Her smile. God blessed the world with her smile. He really did.

The way she made Easter potatoes that I can NEVER master—believe me, the past three years have been a disaster. Just ask my husband.

The way she left every. single. voicemail with “Hey, Hun!” That’s why my voicemail is ALWAYS full. I can’t erase her voice, and I probably never will.

Her jewelry collection. All of which is still in its exact location as she left it. Almost like she’s just on a vacation and will be heading back home soon to claim the lucky winner that she will wear that day. Always something gold.

The way she lit up when she walked into Macy’s. She loved Macy’s. To this day I purposely walk into our local Macy’s alone just to smell the store and remember parading through the racks like I used to with her. It gives me so much peace and joy. I can’t even describe it. It’s like she’s right there with me every time.

The way she scrolled on her phone with her pinkie finger…and how it would drive me nuts…until I catch myself doing the same thing this very day. Now it just makes me smile and think of her.

The fact that she was clueless how DVDs worked, and famously asked how to rewind them. This story was told at her graveside service and everyone rolled with laughter. I was so thankful for that story that day.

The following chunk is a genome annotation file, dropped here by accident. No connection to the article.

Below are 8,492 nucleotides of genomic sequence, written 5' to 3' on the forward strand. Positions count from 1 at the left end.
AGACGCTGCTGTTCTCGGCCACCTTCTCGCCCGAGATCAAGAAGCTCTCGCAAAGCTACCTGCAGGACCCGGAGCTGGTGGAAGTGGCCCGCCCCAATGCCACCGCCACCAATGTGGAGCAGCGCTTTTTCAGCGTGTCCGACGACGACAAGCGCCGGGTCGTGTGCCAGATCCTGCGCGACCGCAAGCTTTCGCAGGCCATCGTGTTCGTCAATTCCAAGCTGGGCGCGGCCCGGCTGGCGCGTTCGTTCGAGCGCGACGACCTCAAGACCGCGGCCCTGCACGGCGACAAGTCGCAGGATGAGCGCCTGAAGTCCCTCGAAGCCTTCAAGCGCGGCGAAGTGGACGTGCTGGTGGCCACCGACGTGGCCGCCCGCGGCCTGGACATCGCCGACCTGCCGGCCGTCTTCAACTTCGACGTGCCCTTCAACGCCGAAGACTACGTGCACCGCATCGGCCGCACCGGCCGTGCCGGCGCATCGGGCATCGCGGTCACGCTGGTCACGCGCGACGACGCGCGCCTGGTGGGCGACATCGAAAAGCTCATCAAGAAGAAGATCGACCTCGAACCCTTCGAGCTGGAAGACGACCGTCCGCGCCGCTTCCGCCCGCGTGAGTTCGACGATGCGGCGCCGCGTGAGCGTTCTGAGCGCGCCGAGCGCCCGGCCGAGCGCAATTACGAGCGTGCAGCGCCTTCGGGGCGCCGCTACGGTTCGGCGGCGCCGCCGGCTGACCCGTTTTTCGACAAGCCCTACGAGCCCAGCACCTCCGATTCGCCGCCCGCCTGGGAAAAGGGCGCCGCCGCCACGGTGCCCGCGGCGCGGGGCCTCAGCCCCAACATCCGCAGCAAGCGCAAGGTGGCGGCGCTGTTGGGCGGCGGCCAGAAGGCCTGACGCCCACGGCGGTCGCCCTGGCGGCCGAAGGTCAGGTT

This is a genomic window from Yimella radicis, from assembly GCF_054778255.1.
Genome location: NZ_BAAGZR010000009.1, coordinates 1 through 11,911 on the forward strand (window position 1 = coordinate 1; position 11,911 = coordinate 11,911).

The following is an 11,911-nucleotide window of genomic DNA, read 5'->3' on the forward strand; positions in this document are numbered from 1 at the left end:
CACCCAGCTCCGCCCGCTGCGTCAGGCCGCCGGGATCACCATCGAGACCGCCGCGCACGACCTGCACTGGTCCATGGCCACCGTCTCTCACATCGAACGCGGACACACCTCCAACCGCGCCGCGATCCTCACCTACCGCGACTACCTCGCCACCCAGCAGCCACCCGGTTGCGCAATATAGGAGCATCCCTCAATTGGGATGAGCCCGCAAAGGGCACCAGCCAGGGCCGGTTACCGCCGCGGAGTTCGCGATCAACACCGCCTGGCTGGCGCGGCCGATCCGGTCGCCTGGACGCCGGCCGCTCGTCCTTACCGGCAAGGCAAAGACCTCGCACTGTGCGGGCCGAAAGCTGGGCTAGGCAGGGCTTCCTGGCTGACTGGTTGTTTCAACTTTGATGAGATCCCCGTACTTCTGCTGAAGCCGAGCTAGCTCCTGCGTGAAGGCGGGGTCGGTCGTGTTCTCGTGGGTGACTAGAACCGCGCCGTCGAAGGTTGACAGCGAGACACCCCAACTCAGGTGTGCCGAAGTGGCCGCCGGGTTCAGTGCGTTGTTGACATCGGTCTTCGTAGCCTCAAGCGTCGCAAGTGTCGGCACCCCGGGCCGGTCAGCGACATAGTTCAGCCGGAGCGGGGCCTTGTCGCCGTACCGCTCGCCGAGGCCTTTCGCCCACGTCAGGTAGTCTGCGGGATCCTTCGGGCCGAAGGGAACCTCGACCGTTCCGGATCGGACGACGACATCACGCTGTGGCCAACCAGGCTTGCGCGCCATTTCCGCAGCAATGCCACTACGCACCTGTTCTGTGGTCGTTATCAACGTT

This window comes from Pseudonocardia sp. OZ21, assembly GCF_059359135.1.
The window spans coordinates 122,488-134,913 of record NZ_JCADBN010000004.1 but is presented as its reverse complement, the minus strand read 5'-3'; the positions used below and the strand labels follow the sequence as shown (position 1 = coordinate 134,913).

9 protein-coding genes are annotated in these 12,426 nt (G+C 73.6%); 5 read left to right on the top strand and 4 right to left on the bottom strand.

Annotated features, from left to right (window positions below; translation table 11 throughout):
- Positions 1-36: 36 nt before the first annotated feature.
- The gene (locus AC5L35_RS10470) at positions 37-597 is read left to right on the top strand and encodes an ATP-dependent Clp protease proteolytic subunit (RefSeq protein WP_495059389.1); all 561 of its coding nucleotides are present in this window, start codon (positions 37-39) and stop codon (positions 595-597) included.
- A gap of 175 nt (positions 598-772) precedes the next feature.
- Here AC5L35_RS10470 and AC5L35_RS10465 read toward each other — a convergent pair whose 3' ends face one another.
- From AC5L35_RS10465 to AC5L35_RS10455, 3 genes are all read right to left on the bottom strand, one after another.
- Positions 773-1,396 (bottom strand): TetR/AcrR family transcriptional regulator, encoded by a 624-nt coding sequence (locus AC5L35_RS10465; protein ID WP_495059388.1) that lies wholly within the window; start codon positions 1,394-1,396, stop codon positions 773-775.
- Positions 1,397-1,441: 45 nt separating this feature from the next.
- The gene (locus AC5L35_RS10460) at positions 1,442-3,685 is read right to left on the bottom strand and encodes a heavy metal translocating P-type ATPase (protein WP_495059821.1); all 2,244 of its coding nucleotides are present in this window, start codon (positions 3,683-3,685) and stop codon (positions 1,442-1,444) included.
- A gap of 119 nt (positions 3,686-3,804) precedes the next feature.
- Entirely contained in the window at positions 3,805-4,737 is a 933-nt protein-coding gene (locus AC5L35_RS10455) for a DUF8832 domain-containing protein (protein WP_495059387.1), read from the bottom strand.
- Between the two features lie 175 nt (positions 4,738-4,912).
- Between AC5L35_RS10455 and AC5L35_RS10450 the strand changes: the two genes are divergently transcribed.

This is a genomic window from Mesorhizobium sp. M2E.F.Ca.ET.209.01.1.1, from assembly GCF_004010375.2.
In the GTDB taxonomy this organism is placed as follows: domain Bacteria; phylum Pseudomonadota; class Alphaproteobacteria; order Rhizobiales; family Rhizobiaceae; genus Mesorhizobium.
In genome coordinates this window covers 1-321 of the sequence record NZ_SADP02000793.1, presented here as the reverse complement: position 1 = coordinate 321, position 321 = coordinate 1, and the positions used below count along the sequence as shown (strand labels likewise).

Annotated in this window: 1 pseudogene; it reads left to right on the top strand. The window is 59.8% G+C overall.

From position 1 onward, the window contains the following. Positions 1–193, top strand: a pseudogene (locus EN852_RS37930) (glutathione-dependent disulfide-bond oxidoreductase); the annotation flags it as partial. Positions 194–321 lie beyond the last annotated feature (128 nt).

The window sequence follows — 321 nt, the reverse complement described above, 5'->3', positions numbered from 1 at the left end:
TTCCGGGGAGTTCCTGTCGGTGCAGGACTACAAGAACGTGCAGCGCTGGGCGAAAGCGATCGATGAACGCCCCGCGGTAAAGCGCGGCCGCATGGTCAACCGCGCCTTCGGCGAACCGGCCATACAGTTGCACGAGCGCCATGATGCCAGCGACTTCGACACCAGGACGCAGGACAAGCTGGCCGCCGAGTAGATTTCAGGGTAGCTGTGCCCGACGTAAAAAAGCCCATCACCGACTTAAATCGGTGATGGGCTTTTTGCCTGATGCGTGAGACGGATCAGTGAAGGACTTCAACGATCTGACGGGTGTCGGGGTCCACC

Her love for my brother and I…and let’s be real here…probably more so for all of her new grand babies she waited so long to hold, but didn’t get nearly long enough.

Her strong and unwavering faith in God and his son Jesus. Even her last words were about Him. Even the skin cancer doctors and nurses of hers from multiple states and cities wrote us notes about how she shared her faith with each and every one of them. To make an impact on doctors and nurses that they actually send hand written cards is astounding to me.

She knew the purpose of the end of her life. She knew what she was called to do, and she never doubted where she was going.

She was the lucky one, and she knew it.

I love you mama. I miss you every day. Owen talks about you all the time. He even swears he saw you and that you have wings. I don’t doubt it for one second.

Love,

Your “Hun”

If you enjoyed this post…go hug your mama. Go make amends with her. Life is too short. Wrap her up in your arms and thank her for all that she has done for you. Forget the past, and look forward to the future.

Love her.

If you are hurting…

There is hope. The Bible says that one day, “He will wipe every tear from their eyes, and there will be no more death or sorrow or crying or pain. All these things are gone forever.” Rev. 21:4

The only way I could ever get through losing my mom is knowing that God loves us, and he sent his son Jesus to show us that we can live eternally with him. I believe that one day I will see her again in eternity. What a day that will be!

I encourage you to put your faith in Jesus and trust that he is the Savior of the world.

“I am the way and the truth and the life. No one comes to the Father except through me.” John 14:6

 

If you enjoyed this post, I highly recommend the following:

My favorite church on the planet, and one of their best sermons about grief. Click here.

6 Stages of Grief

Rick Warren’s sermon on Sorrow. Click here.

 

The Day My Mom Got Her Wings